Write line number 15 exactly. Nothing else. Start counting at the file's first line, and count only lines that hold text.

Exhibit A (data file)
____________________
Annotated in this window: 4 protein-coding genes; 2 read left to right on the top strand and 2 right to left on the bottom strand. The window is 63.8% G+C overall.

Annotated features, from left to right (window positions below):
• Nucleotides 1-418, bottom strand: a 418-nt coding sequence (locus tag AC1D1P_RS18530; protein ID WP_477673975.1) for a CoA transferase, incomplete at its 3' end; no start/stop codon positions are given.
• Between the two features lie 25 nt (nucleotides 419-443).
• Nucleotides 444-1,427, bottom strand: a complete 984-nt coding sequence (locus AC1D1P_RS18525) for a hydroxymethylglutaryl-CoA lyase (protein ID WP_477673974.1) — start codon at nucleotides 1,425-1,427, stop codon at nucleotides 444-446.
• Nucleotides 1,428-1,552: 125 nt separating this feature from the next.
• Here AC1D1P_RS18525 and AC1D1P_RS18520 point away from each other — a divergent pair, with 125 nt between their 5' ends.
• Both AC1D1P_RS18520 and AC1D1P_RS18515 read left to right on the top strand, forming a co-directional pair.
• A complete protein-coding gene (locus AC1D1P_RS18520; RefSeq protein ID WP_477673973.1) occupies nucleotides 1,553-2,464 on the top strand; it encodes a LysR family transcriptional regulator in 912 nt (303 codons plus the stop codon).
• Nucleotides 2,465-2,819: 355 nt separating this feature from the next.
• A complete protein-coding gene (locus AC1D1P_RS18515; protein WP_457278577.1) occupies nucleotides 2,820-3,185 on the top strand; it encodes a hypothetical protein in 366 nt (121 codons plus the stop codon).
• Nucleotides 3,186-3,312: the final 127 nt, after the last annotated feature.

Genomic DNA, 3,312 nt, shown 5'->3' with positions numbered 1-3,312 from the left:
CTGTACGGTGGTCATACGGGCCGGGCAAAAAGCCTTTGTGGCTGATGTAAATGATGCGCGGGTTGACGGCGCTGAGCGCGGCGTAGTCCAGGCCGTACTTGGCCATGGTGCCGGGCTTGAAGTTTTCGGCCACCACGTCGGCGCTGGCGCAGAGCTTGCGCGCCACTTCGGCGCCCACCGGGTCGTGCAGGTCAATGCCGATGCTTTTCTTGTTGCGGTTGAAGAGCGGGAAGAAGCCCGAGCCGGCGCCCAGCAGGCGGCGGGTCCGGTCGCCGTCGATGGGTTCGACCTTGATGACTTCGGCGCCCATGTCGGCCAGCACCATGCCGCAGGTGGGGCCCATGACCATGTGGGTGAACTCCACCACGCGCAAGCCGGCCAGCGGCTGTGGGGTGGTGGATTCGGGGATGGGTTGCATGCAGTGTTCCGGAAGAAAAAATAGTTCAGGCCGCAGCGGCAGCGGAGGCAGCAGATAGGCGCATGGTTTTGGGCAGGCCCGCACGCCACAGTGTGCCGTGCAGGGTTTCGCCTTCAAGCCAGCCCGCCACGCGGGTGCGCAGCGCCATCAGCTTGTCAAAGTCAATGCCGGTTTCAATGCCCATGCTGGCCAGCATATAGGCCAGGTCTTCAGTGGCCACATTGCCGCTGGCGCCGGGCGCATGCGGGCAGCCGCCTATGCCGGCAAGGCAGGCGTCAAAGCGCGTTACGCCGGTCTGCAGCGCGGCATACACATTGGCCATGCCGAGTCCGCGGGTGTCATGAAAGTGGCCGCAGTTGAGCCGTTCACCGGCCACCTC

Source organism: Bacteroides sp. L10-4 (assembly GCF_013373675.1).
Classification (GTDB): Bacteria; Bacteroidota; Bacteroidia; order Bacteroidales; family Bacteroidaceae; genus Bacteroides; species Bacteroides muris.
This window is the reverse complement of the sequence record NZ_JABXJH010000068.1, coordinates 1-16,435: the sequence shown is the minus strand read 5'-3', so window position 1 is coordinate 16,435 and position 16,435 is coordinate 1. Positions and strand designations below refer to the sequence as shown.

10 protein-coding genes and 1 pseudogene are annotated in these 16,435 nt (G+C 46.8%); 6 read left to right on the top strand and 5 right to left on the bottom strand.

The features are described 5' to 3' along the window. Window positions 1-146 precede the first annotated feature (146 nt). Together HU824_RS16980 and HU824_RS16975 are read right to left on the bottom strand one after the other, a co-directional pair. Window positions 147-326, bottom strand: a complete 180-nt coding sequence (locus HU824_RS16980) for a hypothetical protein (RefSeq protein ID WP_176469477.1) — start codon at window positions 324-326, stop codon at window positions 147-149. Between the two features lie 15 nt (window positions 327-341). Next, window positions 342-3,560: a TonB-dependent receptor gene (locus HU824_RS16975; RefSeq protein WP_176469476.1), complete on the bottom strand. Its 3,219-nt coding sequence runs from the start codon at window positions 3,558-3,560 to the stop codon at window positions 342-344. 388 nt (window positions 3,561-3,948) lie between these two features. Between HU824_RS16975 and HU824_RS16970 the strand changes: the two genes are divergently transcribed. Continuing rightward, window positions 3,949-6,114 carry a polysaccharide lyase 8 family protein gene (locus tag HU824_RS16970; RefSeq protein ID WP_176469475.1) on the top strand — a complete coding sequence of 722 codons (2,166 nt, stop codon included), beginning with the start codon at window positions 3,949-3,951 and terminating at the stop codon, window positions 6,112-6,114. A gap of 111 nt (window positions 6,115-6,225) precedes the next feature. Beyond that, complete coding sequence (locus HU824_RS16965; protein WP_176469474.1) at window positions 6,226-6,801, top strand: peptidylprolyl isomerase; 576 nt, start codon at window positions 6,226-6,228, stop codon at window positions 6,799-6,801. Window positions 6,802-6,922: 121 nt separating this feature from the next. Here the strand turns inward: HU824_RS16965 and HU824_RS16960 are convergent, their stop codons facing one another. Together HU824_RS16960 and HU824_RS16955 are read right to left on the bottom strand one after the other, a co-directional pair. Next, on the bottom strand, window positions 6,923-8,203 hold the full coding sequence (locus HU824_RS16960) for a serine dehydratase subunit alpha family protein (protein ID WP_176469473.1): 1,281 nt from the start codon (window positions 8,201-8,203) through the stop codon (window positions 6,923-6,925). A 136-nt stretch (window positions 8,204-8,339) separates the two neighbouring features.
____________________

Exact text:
Source organism: Bacteroides sp. L10-4 (assembly GCF_013373675.1).